(ThySistas.com) There comes a point in a relationship where you’re both ready for the next step. You have been seeing one another for awhile. Everything is going well. The feelings of love have intensified. You realize you’re spending more time at one another’s homes. It’s pretty clear that you’re both ready for the next phase of your relationship: cohabiting.
On the surface, moving in together seems like the best choice you could make. No longer will you have to scrabble around for time together in the evenings, making do with a drawer at one another’s place. You’ll be able to go home and see one another without having to make arrangements; it will just be the norm for you to be together. In the heady days of a relationship still fresh with excitement and intrigue, this factor alone can be enough to make you think that cohabiting is the answer to your prayers.
And it will be! Moving in together is a vital step in a relationship. It transforms your dynamic from one that is relatively easy to walk away from; you become more rock solid with one another, your lives beginning to entwine. For most couples nowadays, the decision to live with one another is a stepping stone on the way to engagement and marriage.
While there might be plenty of good sides to moving in together, it’s a good idea to keep a few realities in the back of your mind. In the best case scenario, you won’t have lost anything for being prepared for all eventualities – so let’s discuss a few of the ways that cohabitation might damage your relationship. So as not to be relentlessly miserable, we’ll also discuss what you can do to keep things on a positive note.
The Lack Of Space
Not in a literal way, unless you are restricted to a very small apartment anyway!
The lack of space is in a mental sense. If you have both been living alone before moving in together, then it can be difficult to not have time to just unwind and relax by yourself. This can make you feel on edge; if it becomes a problem, then it can even cause arguments.
How To Handle It: Both of you have to agree that if the other asks for a couple of hours of alone time, they won’t see it as a personal slight. It takes awhile to adjust to living with someone all the time, so give yourselves the time and space you need as required until you settle into your new normal.
This can cut in two different ways, depending on your circumstances.
If you’re living in a rental house together, then you will still have to figure out how you’re going to pay the bills. Do you divide them 50:50? But what if one of you earns more than the other; is it fair to ask you both to contribute equally when you don’t earn equally? Is the tenancy going to be in both of your names, with you both financially contributing to the rent and maintenance?
Things become even more complicated if you decide to skip the uncertainty of renting in favor of buying your own house from the start. In truth, this is a very risky step. It’s often said that you don’t truly know someone until you have lived with them. Be very aware before you mingle your finances that you may live together, and find out your partner is not the person you hoped they were. If at all possible, you should try renting together for six months just to make sure your relationship can survive the shift in circumstances.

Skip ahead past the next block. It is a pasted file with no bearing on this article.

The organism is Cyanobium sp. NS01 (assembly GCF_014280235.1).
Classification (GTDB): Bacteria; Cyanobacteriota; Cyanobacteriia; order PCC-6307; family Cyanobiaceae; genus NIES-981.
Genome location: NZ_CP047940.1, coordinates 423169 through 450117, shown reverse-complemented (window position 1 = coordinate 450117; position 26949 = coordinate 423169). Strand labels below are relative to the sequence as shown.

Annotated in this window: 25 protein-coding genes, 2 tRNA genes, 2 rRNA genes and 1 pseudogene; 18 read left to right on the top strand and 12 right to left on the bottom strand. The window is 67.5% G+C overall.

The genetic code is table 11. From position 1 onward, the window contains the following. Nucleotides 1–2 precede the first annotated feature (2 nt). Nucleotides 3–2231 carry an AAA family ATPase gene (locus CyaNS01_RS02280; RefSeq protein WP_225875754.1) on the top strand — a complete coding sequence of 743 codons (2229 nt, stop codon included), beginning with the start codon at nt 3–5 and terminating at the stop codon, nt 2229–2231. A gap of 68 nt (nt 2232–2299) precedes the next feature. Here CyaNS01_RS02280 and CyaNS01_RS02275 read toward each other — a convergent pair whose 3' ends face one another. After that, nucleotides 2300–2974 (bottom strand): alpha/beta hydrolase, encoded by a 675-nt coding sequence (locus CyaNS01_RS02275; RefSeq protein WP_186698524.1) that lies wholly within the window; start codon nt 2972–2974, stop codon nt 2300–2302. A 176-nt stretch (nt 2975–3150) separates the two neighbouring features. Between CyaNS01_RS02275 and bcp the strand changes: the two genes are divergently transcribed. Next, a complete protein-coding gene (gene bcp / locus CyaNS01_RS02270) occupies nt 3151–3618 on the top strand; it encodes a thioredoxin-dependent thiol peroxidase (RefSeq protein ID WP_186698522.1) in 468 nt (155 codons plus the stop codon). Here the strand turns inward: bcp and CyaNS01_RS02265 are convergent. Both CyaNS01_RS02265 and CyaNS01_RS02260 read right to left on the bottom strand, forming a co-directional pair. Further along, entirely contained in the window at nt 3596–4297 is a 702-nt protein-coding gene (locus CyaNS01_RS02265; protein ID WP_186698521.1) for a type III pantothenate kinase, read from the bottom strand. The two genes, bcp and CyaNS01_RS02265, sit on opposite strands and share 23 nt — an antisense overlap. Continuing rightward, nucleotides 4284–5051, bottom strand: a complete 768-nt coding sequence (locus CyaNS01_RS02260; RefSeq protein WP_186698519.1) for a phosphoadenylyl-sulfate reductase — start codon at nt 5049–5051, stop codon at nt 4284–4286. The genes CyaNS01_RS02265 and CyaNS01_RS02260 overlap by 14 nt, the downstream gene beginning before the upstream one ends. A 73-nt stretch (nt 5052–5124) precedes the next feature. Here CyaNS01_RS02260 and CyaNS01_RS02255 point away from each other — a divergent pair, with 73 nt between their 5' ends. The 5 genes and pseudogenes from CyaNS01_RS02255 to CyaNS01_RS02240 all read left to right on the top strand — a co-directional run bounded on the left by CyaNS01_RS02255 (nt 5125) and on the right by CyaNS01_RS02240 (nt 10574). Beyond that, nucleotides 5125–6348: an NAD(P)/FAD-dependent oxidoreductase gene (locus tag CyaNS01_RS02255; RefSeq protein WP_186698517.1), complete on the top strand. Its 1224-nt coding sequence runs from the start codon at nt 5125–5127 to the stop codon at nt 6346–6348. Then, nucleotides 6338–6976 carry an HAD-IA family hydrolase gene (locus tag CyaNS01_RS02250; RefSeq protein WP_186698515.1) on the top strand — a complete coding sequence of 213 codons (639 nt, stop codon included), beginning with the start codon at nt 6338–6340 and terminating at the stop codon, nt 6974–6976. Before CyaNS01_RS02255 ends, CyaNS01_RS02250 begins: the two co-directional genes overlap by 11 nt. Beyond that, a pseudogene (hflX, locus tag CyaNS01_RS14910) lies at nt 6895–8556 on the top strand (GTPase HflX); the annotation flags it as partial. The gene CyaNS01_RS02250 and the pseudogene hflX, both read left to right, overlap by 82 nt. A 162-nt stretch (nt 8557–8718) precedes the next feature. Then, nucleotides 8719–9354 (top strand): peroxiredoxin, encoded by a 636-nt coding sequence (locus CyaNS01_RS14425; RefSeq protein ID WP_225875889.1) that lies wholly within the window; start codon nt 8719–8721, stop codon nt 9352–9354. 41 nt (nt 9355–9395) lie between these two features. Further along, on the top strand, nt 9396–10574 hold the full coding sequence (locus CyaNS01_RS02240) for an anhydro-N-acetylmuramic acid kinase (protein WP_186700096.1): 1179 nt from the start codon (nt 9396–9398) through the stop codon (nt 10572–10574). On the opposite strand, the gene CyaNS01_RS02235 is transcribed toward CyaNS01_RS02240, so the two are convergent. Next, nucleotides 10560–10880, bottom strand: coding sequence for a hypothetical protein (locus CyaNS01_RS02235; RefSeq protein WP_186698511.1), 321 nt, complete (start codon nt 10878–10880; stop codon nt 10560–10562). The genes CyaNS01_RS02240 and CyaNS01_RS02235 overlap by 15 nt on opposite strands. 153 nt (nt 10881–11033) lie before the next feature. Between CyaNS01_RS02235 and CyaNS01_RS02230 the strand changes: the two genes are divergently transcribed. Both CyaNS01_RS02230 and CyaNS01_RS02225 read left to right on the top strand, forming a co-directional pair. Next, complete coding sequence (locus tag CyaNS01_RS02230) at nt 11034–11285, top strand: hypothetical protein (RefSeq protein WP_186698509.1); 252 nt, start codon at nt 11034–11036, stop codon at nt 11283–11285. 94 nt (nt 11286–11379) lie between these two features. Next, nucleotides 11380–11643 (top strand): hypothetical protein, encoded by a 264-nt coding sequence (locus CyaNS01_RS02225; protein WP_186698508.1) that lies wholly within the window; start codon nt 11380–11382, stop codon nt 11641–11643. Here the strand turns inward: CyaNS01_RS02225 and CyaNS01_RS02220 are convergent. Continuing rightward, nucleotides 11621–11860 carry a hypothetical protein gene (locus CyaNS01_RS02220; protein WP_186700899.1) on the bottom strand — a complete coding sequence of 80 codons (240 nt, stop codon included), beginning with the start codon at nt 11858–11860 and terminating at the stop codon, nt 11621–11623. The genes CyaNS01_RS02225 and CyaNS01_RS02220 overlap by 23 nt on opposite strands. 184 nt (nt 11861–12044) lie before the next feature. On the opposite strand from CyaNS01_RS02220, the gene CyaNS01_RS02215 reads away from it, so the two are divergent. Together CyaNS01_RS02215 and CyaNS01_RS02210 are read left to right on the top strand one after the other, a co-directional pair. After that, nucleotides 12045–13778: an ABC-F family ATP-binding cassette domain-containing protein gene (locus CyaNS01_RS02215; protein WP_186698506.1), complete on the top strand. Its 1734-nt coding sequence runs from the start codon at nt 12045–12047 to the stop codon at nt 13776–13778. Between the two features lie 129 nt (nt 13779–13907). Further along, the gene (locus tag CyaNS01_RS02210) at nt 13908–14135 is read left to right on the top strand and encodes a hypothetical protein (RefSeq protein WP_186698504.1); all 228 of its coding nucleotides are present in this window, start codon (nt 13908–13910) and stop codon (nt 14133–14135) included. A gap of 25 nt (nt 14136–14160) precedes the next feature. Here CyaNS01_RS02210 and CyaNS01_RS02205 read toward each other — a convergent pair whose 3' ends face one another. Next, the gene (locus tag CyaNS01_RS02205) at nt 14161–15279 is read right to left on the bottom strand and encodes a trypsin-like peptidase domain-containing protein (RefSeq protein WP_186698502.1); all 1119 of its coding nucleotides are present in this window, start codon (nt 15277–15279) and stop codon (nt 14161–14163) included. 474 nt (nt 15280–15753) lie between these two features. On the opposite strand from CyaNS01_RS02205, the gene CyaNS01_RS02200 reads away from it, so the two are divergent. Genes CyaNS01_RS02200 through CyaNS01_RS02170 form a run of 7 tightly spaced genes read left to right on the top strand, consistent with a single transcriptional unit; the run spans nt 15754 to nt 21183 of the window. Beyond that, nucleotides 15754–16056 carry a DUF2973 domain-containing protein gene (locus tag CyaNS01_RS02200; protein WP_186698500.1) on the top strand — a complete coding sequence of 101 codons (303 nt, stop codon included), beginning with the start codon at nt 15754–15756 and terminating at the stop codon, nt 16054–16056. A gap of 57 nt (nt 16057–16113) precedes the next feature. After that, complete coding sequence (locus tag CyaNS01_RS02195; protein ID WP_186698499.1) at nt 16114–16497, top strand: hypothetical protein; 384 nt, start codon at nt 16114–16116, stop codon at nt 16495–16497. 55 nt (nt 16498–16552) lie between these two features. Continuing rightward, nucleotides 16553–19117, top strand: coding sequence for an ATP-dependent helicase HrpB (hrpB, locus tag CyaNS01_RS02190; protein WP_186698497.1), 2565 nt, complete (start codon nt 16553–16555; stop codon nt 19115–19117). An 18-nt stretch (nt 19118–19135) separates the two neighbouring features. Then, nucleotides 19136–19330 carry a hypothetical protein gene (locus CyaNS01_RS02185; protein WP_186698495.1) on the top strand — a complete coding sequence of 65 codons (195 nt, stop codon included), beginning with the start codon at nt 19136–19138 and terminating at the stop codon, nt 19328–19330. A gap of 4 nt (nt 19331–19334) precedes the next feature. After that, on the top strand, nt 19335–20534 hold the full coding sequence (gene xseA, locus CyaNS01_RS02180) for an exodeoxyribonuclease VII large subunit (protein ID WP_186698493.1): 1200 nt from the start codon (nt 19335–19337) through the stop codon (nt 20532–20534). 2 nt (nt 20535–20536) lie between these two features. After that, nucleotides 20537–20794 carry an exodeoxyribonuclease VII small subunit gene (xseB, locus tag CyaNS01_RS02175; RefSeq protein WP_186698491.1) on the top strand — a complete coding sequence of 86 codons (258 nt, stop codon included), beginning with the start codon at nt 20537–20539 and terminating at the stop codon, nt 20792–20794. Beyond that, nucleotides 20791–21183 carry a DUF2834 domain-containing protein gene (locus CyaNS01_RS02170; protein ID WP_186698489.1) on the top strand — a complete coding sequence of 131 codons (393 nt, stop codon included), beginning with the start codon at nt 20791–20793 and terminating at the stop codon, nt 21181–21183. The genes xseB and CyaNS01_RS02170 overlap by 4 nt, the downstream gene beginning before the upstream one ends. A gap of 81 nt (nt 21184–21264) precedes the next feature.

However, if you’re determined to plow on into buying a house, then you’re still going to be combining your finances. This can lead to arguments, disagreements, and even threaten the very foundation of your relationship.
How To Handle It: Set a rule that both of you will contribute a set amount to bills and rent/mortgage payments, and keep this amount static for at least 12 months. Other expenses – such as grocery items – can be more fluid, bought as and when needed depending on who can afford it. It’s inadvisable to open a joint account with someone until you have lived together for six months, at which point you will know if the relationship is viable in your new situation – which it probably will be! There’s nothing wrong with having an extra layer of protection though, so keep that in mind before you combine your finances entirely from the get go.
Decor & Furniture
In some circumstances, you will find a perfect balance: one member of the couple cares very much about decor, but the other doesn’t. That means everyone can be happy and there’s no clashes over style.
If that’s not the case for you, then learning to come to a compromise when it comes to decor and furniture choices is going to take awhile. This is all the more true if you have been living alone for some time and have become accustomed to making your own decisions.
How To Handle It: Compromise is the key here. You could trade rooms with one another; for example, he decides everything to do with the living room and you get free rein in the kitchen. Or you could meet with an interior designer to see if there is some way that your styles can blend together; it might not always be possible, but it at least shows you’re both willing to put the effort into doing the right thing.
Will You Survive?
Giving the huge amount of changes that couples go through when they make the decision to live together, it’s natural to wonder if your relationship will survive it. While there is no doubt this can be a testing time, it can also be a wonderful time, giving you the chance to finally be with one another as much as you want. Done correctly, those early bumps in the road will just be part of your story as a couple – so compromise, be gracious, and find something that works for you both.
Staff Writer; Shawna Lee